Rowan: Yeah, it’s something I’m becoming more and more aware of, the motif in my life, and it’s happened with everyone I’ve ever worked with.
But what Old and in the Way did was what Old and in the Way did and that material is what Old in the Way performs. It’s very hard to make a creative project out of stuff that’s already happened but it’s great to do a live performance of that stuff. It’s just that people move on.
The thing about Old and in the Way, and David Grisman and I talked about this, yeah, it might have felt a little too loose at the time. But what the audience was getting from it was that joy that we were all taking in playing the music and especially what Jerry Garcia was enjoying. Because you could say Garcia’s loose but it’s an art form to be so deeply in the music that you can appear to be playing it loosely which gives people a nice feeling.
I listen to Old and in the Way and I realize that we weren’t kind of burning up all that much we were finding a groove that was very pleasing to us because they weren’t all about hammering down on the techniquesof bluegrass. It was very song oriented. You know? Everything from Land of the Navajo to Catfish John.
Old and in the Way only existed for about a year and a half and of that time it just seemed like it was years because we were hanging out so much but it only existed, the entity with Vassar was for a very short time. But there are undocumented appearances and things from when we first got together and John Hartford was playing fiddle with us. It’s just curious, you know, you can’t really go back in time but there are certain musical partnerships that endure.
KGNU: I think that makes that snapshot of time all the more valuable.
Rowan: It is perspective. I don’t mean to dwell on this but it is a phenomenon to go back and listen to that. At the time you didn’t think it was the best that you could do. But all it was is a moment in time, and Garcia was very much into that. He knew more than other people about that experience. It was just a moment. Don’t dwell on its imperfections or imagined imperfections.
I remember this famous moment when Asleep at the Wheel was opening for us somewhere in Oregon and it was like they were very, very loud and they played for a long time. In those days a two hour set was the normal and it finally came time for Old and in the Way to come on and we had waited around too long and we already sort of peaked in our minds. And we went out on the stage, and the sound wasn’t quite right, and Garcia picked right up on it and he turned to us and very seriously said, “No thoughts”. In other words, clear your mind of any doubt and hesitation and let’s really just be here. He was very much like that. He was very outspoken about that. He was like a Zen master.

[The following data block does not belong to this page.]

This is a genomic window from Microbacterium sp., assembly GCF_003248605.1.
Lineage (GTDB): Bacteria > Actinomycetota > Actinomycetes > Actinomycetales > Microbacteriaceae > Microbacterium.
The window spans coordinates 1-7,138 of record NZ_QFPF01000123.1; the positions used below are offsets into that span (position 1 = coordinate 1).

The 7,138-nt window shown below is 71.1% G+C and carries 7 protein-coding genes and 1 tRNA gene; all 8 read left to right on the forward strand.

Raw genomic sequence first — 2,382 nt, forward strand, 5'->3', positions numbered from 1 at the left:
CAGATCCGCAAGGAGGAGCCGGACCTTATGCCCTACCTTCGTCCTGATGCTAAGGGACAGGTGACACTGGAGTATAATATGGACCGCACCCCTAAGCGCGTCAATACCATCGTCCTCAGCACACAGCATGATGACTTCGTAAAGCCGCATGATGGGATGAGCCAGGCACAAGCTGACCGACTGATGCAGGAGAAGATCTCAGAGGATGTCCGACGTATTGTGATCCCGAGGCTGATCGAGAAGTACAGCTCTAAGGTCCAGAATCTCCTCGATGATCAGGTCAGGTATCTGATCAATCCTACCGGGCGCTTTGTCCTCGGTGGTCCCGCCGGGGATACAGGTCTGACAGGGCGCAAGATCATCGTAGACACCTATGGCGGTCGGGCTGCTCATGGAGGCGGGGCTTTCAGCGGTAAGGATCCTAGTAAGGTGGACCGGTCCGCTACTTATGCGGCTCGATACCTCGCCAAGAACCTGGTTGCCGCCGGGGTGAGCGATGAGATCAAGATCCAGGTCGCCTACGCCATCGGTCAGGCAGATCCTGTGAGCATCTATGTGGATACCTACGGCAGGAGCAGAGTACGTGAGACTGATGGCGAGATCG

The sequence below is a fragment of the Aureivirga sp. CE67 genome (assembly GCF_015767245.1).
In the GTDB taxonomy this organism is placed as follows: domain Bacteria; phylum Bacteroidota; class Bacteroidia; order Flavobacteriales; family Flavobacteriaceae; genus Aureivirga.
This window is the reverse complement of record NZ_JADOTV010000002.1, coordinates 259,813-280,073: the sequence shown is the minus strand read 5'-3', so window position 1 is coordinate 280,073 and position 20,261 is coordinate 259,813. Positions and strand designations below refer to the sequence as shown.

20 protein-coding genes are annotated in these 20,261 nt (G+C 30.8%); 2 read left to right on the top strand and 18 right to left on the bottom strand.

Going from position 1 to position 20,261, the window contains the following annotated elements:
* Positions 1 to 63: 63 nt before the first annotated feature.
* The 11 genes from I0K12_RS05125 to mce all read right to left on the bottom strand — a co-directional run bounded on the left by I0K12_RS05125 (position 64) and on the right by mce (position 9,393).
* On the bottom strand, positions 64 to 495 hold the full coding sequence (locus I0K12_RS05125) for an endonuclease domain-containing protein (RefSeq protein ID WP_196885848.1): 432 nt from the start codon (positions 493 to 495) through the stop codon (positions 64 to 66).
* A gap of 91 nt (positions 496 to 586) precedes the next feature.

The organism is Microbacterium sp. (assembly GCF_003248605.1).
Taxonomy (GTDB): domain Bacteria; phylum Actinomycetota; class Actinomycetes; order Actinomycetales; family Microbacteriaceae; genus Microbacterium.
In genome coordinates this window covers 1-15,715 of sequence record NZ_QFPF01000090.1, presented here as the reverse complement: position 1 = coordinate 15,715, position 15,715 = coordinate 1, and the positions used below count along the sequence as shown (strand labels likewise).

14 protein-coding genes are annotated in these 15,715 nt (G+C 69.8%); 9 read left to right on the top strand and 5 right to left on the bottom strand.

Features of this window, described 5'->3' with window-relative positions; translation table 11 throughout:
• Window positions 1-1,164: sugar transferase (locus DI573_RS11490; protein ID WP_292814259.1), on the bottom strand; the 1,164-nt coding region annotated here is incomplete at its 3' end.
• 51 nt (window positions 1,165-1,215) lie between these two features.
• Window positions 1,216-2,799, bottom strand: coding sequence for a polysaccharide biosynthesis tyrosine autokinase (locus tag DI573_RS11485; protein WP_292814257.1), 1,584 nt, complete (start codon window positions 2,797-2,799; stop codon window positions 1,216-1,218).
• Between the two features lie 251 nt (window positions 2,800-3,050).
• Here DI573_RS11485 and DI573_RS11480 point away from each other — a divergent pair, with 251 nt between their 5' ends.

KGNU: Let’s talk about to the Old School, the new record. Amazing stuff, Peter. Such a great collection of songs. I’m personally drawn to Doc Watson’s Early Morning, and Keeping it Between the Lines kind of bookends this record.
Rowan: Yeah, that’s the old school song and Bluegrass Boys love to reminisce and bluegrass players love to reminisce and then there’s the present moment and that’s not about reminiscing. It’s about bringing it right to the present moment.
I asked Vassar Clemments about working for Bill Monroe, because Vassar had such great memories of working with Bill, with Jimmy Martin, and Chubby Weiss… I asked him what was it like when you were with Bill, because our thing was this old bus that just shimmied down the road and broke down more often than not, and Vassar was such a poet - I asked what was it like to play with Bill? He said, “Oh you know, Pete, drive all night, shave in cold water, raise your hand up high and smile. That’s the rule of the old school.” Vassar said that to me and I just thought, that really is how it is.
There was never any hot water on the bus. If you shaved at all you would just have to share in cold water or in a hubcap you know, next to the broke down bus with a little mirror right under the tree. And the old school too is kinda like, in a way, people that have been through combat - which is fraught with so many different points of view and conflicts. But people who have stood up for each other and watched each other’s backs, that’s kind of the old school. A lot of bluegrass music was written around World War II. A lot of old country songs and bluegrass songs.
All those themes in bluegrass music about leaving the old home, leaving the parents, leaving the sweethearts, they’re not only localized things although we tend to think of bluegrass as being very localized initially. Really they were dealing with issues of life and death.
When Vassar Clements says wave your hand up high and smile he’s basically saying that the job of the Bluegrass Boys was to show up in a community and wave your hand up high and smile. Just let everybody know you’re here. That you’re still here, because there are people going away that are not coming back, and people forget that.
So, even though you shave in cold water, drive all night and you don’t feel like it, you still get up there in your white shirt and your good looking pants and your hat - if you’re wearing a hat - your little tie or whatever. But you get up there and you sparkle for the audience. You know you wave your hand up high and smile because it brings people to the present. And even if they’re missing someone or grieving, you let them know it’s alright. Wave your hand up high and smile. You’re there. You’re there for them.